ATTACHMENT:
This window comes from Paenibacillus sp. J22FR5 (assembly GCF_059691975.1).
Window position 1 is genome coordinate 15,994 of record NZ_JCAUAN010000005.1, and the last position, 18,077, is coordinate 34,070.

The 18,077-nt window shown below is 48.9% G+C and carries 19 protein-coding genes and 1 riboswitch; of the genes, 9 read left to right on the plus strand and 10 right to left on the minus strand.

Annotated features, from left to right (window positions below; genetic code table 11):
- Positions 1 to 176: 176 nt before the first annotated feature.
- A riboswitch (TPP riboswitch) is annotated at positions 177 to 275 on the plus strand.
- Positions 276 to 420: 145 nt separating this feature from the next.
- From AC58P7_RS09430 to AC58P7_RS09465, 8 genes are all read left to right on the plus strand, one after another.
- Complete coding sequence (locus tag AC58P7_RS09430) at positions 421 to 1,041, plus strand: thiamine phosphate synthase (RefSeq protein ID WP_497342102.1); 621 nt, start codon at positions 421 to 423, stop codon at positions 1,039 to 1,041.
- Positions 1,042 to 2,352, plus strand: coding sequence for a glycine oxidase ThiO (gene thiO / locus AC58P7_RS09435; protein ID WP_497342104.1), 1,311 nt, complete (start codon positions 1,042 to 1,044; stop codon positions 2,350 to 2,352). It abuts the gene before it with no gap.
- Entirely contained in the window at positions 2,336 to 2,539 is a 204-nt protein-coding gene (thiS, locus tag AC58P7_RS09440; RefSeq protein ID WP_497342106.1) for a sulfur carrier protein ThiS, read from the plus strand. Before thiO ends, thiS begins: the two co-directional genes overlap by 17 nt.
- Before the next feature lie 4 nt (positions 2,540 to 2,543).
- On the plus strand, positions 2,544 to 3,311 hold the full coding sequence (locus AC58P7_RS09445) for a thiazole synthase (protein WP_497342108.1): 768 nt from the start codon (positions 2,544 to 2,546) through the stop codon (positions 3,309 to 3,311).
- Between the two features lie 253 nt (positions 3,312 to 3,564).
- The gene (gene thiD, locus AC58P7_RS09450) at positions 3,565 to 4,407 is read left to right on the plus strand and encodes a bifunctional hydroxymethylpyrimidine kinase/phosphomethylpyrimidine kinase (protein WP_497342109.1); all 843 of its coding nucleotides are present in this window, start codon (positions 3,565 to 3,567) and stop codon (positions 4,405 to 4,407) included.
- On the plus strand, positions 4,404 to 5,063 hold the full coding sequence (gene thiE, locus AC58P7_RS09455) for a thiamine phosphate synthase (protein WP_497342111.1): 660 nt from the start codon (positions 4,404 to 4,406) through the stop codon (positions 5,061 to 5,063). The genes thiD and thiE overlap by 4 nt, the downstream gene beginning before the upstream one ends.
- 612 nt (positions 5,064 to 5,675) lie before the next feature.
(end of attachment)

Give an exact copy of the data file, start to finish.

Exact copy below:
This window comes from Paenibacillus sp. J22FR5 (assembly GCF_059691975.1).
Window position 1 is genome coordinate 15,994 of record NZ_JCAUAN010000005.1, and the last position, 18,077, is coordinate 34,070.

The 18,077-nt window shown below is 48.9% G+C and carries 19 protein-coding genes and 1 riboswitch; of the genes, 9 read left to right on the plus strand and 10 right to left on the minus strand.

Annotated features, from left to right (window positions below; genetic code table 11):
- Positions 1 to 176: 176 nt before the first annotated feature.
- A riboswitch (TPP riboswitch) is annotated at positions 177 to 275 on the plus strand.
- Positions 276 to 420: 145 nt separating this feature from the next.
- From AC58P7_RS09430 to AC58P7_RS09465, 8 genes are all read left to right on the plus strand, one after another.
- Complete coding sequence (locus tag AC58P7_RS09430) at positions 421 to 1,041, plus strand: thiamine phosphate synthase (RefSeq protein ID WP_497342102.1); 621 nt, start codon at positions 421 to 423, stop codon at positions 1,039 to 1,041.
- Positions 1,042 to 2,352, plus strand: coding sequence for a glycine oxidase ThiO (gene thiO / locus AC58P7_RS09435; protein ID WP_497342104.1), 1,311 nt, complete (start codon positions 1,042 to 1,044; stop codon positions 2,350 to 2,352). It abuts the gene before it with no gap.
- Entirely contained in the window at positions 2,336 to 2,539 is a 204-nt protein-coding gene (thiS, locus tag AC58P7_RS09440; RefSeq protein ID WP_497342106.1) for a sulfur carrier protein ThiS, read from the plus strand. Before thiO ends, thiS begins: the two co-directional genes overlap by 17 nt.
- Before the next feature lie 4 nt (positions 2,540 to 2,543).
- On the plus strand, positions 2,544 to 3,311 hold the full coding sequence (locus AC58P7_RS09445) for a thiazole synthase (protein WP_497342108.1): 768 nt from the start codon (positions 2,544 to 2,546) through the stop codon (positions 3,309 to 3,311).
- Between the two features lie 253 nt (positions 3,312 to 3,564).
- The gene (gene thiD, locus AC58P7_RS09450) at positions 3,565 to 4,407 is read left to right on the plus strand and encodes a bifunctional hydroxymethylpyrimidine kinase/phosphomethylpyrimidine kinase (protein WP_497342109.1); all 843 of its coding nucleotides are present in this window, start codon (positions 3,565 to 3,567) and stop codon (positions 4,405 to 4,407) included.
- On the plus strand, positions 4,404 to 5,063 hold the full coding sequence (gene thiE, locus AC58P7_RS09455) for a thiamine phosphate synthase (protein WP_497342111.1): 660 nt from the start codon (positions 4,404 to 4,406) through the stop codon (positions 5,061 to 5,063). The genes thiD and thiE overlap by 4 nt, the downstream gene beginning before the upstream one ends.
- 612 nt (positions 5,064 to 5,675) lie before the next feature.